Corporate citizenship is not only a department in your company; it is more importantly the combination of how your company exercises its rights, privileges, obligations, and responsibilities—throughout all of its operations. What is the ecosystem of value that it creates for its stakeholders and for society?
What is derived from the combination of actions is reputation—the collective perception of those actions by others. Even before the advent of modern reputation management, savvy business people like Henry Ford and Elizabeth Arden understood the value that can be derived from how their companies were perceived. It takes years to build a good reputation. Thinking through all of the firm’s opportunities to act in ways that will build positive valuable reputation is an important responsibility of corporate citizenship professionals. A good portion of the intangible value in the companies pictured in the chart to the left can be attributed to goodwill or intellectual property, but even accounting for those assets, there is value in excess, which is attributed to brand value or reputation.
Benjamin Franklin famously remarked that, “It takes many good deeds to build a good reputation and only one bad one to lose it.” This is true especially in our culture of short attention spans and long grudges. Though we are slow to reward the work that goes into building a reputation, consumers and the general public will hold companies to account sometimes for decades after negative events have happened—regardless of where the event occurs in the firm’s supply chain, and especially if they perceive that the negative event could have been prevented.
Balancing long-term commitments to create business and social value is challenging. Many great corporate citizens are working to improve their operating contexts, reputation, and profitability. Whether it is restaurateurs and retailers addressing wealth inequality by voluntarily raising the minimum wages of their workers and offering education subsidies, or technology companies advocating for immigration policy and offering vocational training—these companies have decided to take a long view and proactively address a social problem that will negatively affect the success of their business if left to progress with no intervention. Companies can do more to tell people what they are doing and why.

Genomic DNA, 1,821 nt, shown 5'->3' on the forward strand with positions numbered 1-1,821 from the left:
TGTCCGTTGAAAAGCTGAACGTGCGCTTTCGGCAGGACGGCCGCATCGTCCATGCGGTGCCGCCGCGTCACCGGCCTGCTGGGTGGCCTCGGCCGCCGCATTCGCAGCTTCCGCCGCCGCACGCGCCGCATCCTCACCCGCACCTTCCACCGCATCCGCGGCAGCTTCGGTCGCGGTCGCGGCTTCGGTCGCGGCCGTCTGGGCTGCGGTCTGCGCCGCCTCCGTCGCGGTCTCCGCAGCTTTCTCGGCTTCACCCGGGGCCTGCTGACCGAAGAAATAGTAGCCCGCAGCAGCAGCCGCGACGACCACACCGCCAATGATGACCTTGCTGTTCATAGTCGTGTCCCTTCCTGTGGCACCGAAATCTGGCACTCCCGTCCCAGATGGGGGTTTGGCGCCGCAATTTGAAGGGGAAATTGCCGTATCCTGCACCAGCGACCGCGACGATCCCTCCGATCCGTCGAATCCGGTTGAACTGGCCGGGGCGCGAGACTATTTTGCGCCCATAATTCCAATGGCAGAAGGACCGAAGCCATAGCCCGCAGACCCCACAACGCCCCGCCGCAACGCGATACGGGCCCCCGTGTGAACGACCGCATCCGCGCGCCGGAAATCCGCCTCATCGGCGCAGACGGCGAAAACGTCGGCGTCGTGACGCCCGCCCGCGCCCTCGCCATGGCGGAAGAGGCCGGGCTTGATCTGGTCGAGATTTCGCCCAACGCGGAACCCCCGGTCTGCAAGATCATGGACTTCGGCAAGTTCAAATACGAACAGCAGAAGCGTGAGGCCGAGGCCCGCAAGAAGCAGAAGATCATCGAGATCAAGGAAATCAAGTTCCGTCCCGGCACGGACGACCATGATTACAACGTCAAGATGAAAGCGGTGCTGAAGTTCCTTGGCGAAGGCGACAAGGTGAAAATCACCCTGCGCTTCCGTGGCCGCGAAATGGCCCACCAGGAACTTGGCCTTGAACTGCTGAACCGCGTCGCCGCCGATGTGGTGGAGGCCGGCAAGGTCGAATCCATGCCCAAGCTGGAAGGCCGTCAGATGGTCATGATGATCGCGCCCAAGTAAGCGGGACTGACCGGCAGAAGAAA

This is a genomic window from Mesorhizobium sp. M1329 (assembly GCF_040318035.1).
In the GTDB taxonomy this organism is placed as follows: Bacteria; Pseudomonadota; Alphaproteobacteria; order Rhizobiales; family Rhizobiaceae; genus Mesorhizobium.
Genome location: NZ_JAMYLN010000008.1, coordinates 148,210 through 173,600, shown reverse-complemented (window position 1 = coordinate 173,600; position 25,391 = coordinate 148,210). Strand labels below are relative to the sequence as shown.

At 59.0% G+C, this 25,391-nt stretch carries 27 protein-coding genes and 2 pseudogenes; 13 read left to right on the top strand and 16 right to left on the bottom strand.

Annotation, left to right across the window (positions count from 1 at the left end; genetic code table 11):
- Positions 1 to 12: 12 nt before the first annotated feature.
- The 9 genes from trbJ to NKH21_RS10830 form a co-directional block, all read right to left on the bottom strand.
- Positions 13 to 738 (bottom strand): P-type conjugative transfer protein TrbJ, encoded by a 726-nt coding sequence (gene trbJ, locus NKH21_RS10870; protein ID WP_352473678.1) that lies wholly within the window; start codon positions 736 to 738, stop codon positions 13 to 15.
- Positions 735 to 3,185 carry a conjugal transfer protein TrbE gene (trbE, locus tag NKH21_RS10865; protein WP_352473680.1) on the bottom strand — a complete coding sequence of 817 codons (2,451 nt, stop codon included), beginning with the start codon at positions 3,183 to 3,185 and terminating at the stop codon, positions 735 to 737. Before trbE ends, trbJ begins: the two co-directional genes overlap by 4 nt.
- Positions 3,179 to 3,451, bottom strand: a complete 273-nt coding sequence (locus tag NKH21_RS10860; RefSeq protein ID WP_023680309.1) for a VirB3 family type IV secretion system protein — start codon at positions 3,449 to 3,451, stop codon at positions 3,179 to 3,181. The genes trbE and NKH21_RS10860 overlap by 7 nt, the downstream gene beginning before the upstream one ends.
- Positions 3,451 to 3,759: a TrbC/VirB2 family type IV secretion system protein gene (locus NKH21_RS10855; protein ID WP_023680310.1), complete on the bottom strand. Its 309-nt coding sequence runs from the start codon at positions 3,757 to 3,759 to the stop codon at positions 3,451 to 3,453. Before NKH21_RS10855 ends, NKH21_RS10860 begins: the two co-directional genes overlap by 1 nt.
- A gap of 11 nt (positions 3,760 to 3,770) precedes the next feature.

More and more is being written in the business press about the opportunity for investors to take positions in high-performing companies with long-term horizons. It would be great to see more companies tell this story as well. If enough jump into the narrative, consumers and investors may just follow. The corporate first movers will have put in the years required to build that positive reputation and lead the pack.
 Julia Hartmann, Sabine Moeller. “Chain liability in multitier supply chains? Responsibility attributions for unsustainable supplier behavior.” Journal of Operations Management (2014)